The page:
iOS EssentialsMay 17, 2018
There are certain apps that I have been using for a number of years and at this point they have become essential to my daily workflow. Some of these make it on to my iPhone X as well, but for the most part my iPad is where most of the “work” happens. At one point I was shoving more and more on my iPhone with it doing more and more. I’ve since reversed this as it is rare that I don’t have my iPad around so my iPhone is more tuned to being a phone first then camera, music player, and clutch document editor or Slack messenger, etc. I am going to high level talk about the apps here in this post. Later posts might hone in on some of them in more detail. Most of them have excellent resources and detailed write-ups on them so I will concentrate more on how I specifically use them that others might find interesting or helpful.
Here’s the list of my essential apps:
- Builtins (Mail, Safari, Reminders, iCloud Drive, News, Podcasts)
- Drafts 5
- Fantastical 2
- Day One
- PDF Expert
- Working Copy
- Blink Shell
- Screens 4
I used to scour looking for apps that did more than the Apple built-in (BIN) apps as they were not real grand a lot of times. This has changed over time and iOS updates. With every update to a BIN app I would evaluate if it could replace the 3rd-party app I was using especially if that 3rd-party app was on a subscription model. Now, don’t get me wrong, I am not anti-subscriptions, but I do worry about death by a thousand subscriptions if every app used that model. Just like with TV, I am not going to pay $5 a month for every single channel. I have a budget and there isn’t room for all my apps charging a monthly subscription fee.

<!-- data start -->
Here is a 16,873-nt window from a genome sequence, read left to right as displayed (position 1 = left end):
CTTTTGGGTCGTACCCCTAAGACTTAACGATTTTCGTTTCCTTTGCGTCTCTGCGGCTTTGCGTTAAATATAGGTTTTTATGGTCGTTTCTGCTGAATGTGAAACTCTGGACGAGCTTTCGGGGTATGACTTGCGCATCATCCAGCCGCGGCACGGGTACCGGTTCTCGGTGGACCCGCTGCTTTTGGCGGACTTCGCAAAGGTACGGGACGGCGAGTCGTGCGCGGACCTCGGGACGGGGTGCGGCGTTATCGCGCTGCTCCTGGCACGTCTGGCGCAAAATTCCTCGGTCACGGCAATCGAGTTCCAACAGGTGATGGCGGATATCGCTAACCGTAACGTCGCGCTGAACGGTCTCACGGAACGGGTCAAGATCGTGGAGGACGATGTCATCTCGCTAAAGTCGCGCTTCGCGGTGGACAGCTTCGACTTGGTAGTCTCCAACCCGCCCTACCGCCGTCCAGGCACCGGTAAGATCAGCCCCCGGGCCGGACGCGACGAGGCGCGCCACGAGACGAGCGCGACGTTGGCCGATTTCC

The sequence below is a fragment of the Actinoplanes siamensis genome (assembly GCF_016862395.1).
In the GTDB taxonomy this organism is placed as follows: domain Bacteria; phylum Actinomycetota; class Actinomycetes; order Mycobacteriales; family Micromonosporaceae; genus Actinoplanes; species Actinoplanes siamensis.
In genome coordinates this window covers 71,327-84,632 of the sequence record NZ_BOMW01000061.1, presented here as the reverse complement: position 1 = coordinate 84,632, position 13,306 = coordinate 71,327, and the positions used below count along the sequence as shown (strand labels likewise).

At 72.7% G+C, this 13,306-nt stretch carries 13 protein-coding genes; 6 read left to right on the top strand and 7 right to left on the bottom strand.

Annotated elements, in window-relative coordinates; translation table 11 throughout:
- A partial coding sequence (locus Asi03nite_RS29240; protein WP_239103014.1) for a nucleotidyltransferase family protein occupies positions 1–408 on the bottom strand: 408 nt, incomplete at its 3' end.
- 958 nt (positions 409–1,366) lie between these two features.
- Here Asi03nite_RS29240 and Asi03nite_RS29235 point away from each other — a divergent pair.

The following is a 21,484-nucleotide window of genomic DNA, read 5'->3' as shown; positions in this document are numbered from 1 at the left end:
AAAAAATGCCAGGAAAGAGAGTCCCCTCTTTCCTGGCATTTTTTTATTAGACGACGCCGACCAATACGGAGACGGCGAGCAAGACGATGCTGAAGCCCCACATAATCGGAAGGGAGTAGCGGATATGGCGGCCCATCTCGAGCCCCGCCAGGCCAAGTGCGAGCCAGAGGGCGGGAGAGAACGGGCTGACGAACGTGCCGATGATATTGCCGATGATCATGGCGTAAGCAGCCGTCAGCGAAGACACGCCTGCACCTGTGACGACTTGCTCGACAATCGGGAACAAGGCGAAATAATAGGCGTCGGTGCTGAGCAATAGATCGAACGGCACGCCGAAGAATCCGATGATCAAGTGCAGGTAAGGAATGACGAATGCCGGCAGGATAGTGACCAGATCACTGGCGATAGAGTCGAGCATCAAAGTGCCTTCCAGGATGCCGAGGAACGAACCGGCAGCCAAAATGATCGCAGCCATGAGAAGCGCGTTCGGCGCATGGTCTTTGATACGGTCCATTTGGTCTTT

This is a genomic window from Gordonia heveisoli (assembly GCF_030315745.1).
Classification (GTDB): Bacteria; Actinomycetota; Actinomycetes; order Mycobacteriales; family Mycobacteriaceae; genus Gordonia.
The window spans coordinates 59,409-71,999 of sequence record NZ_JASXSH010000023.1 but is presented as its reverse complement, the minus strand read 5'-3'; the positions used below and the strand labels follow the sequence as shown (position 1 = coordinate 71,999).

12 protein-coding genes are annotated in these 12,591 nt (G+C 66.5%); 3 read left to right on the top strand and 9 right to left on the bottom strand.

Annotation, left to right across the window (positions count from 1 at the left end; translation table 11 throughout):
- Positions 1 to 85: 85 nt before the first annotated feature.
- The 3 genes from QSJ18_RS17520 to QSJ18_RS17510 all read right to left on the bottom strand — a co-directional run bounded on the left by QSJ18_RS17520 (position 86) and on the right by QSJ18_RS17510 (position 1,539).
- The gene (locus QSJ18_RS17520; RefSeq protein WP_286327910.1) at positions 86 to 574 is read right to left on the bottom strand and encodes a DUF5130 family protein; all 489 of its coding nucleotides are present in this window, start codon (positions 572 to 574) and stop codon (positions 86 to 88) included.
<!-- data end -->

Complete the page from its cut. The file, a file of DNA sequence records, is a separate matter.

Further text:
There are some BINs that I think are really good, but I don’t use due to lack of some functionality that I feel is missing. The most notable (pun intended) is Apple Notes. It is a great app that has come light years from its initial roots. For a lot of users Notes would be more than sufficient to meet or exceed their needs and they can dump Evernote/OneNote. For me the only thing that holds me back is automation. I have IFTTT and other services auto-creating meeting notes, a daily Captain’s Log, and more. Surely I could just creat those manually or have a Workflow that does it that I would run but that isn’t quite the same and the time/effort saved by Evernote’s ability to be automated keeps me paying that yearly fee. However, iOS 12 is right around the corner and I will be watching for any improvement to Notes that will allow me to finally ditch my Evernote subscription.
This is the “never leave home without it app.” It is on my iPhone, my iPad, my Mac Mini and even in my Windows partition that I have to run for work every now and again. It is the first app that gets installed on any new device and recently switched over to their Family Plan subscription and got the entire household setup with it on their iPhones and iPads. I’m not even sure how long I’ve been using 1Password. I know when I started there weren’t apps for Windows and Android and I remember being excited when their iOS app came out, so pretty long time. There are other password keepers out there but I’m so used to 1Password it would take a lot to even test something else at this point. If you don’t have a password manager, please please get one and I would highly recommend it be 1Password.
Getting Things Done